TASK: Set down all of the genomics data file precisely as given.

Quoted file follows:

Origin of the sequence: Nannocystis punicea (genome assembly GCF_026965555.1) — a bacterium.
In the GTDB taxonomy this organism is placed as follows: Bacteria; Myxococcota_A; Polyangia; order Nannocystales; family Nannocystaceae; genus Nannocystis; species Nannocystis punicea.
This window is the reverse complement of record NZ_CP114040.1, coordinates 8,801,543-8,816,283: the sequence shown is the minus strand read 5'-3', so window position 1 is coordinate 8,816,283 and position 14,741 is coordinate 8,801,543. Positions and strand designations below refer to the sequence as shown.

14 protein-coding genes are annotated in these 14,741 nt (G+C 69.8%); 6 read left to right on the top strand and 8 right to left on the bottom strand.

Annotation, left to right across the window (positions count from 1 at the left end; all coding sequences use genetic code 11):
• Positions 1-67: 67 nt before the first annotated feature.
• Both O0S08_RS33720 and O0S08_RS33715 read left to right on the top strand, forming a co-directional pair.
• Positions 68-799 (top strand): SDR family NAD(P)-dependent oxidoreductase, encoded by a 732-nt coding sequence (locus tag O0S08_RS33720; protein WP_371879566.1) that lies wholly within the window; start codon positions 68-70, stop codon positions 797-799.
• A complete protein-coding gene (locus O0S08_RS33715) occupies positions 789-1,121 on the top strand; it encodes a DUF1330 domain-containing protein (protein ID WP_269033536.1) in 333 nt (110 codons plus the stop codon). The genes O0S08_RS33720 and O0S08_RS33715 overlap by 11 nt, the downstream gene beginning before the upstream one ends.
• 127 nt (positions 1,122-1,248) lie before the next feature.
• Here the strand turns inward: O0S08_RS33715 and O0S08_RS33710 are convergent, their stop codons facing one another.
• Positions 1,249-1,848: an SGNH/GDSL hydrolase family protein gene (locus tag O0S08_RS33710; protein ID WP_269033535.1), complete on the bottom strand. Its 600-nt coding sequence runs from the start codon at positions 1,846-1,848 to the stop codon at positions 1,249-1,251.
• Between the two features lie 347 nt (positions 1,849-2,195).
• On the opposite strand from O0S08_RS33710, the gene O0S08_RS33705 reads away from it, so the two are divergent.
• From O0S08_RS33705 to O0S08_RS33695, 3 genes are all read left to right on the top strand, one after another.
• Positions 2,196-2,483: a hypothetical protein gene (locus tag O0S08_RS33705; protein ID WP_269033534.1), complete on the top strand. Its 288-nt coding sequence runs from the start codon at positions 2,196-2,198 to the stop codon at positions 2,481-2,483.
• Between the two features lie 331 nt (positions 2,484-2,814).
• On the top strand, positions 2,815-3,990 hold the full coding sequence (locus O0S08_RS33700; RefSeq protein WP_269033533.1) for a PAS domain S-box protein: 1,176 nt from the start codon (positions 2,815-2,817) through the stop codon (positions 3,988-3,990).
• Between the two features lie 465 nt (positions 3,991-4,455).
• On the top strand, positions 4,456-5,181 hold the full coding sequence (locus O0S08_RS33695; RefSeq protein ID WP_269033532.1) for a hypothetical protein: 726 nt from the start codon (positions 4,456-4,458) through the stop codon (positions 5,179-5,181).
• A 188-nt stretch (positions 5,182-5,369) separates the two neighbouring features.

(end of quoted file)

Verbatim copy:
Origin of the sequence: Nannocystis punicea (genome assembly GCF_026965555.1) — a bacterium.
In the GTDB taxonomy this organism is placed as follows: Bacteria; Myxococcota_A; Polyangia; order Nannocystales; family Nannocystaceae; genus Nannocystis; species Nannocystis punicea.
This window is the reverse complement of record NZ_CP114040.1, coordinates 8,801,543-8,816,283: the sequence shown is the minus strand read 5'-3', so window position 1 is coordinate 8,816,283 and position 14,741 is coordinate 8,801,543. Positions and strand designations below refer to the sequence as shown.

14 protein-coding genes are annotated in these 14,741 nt (G+C 69.8%); 6 read left to right on the top strand and 8 right to left on the bottom strand.

Annotation, left to right across the window (positions count from 1 at the left end; all coding sequences use genetic code 11):
• Positions 1-67: 67 nt before the first annotated feature.
• Both O0S08_RS33720 and O0S08_RS33715 read left to right on the top strand, forming a co-directional pair.
• Positions 68-799 (top strand): SDR family NAD(P)-dependent oxidoreductase, encoded by a 732-nt coding sequence (locus tag O0S08_RS33720; protein WP_371879566.1) that lies wholly within the window; start codon positions 68-70, stop codon positions 797-799.
• A complete protein-coding gene (locus O0S08_RS33715) occupies positions 789-1,121 on the top strand; it encodes a DUF1330 domain-containing protein (protein ID WP_269033536.1) in 333 nt (110 codons plus the stop codon). The genes O0S08_RS33720 and O0S08_RS33715 overlap by 11 nt, the downstream gene beginning before the upstream one ends.
• 127 nt (positions 1,122-1,248) lie before the next feature.
• Here the strand turns inward: O0S08_RS33715 and O0S08_RS33710 are convergent, their stop codons facing one another.
• Positions 1,249-1,848: an SGNH/GDSL hydrolase family protein gene (locus tag O0S08_RS33710; protein ID WP_269033535.1), complete on the bottom strand. Its 600-nt coding sequence runs from the start codon at positions 1,846-1,848 to the stop codon at positions 1,249-1,251.
• Between the two features lie 347 nt (positions 1,849-2,195).
• On the opposite strand from O0S08_RS33710, the gene O0S08_RS33705 reads away from it, so the two are divergent.
• From O0S08_RS33705 to O0S08_RS33695, 3 genes are all read left to right on the top strand, one after another.
• Positions 2,196-2,483: a hypothetical protein gene (locus tag O0S08_RS33705; protein ID WP_269033534.1), complete on the top strand. Its 288-nt coding sequence runs from the start codon at positions 2,196-2,198 to the stop codon at positions 2,481-2,483.
• Between the two features lie 331 nt (positions 2,484-2,814).
• On the top strand, positions 2,815-3,990 hold the full coding sequence (locus O0S08_RS33700; RefSeq protein WP_269033533.1) for a PAS domain S-box protein: 1,176 nt from the start codon (positions 2,815-2,817) through the stop codon (positions 3,988-3,990).
• Between the two features lie 465 nt (positions 3,991-4,455).
• On the top strand, positions 4,456-5,181 hold the full coding sequence (locus O0S08_RS33695; RefSeq protein ID WP_269033532.1) for a hypothetical protein: 726 nt from the start codon (positions 4,456-4,458) through the stop codon (positions 5,179-5,181).
• A 188-nt stretch (positions 5,182-5,369) separates the two neighbouring features.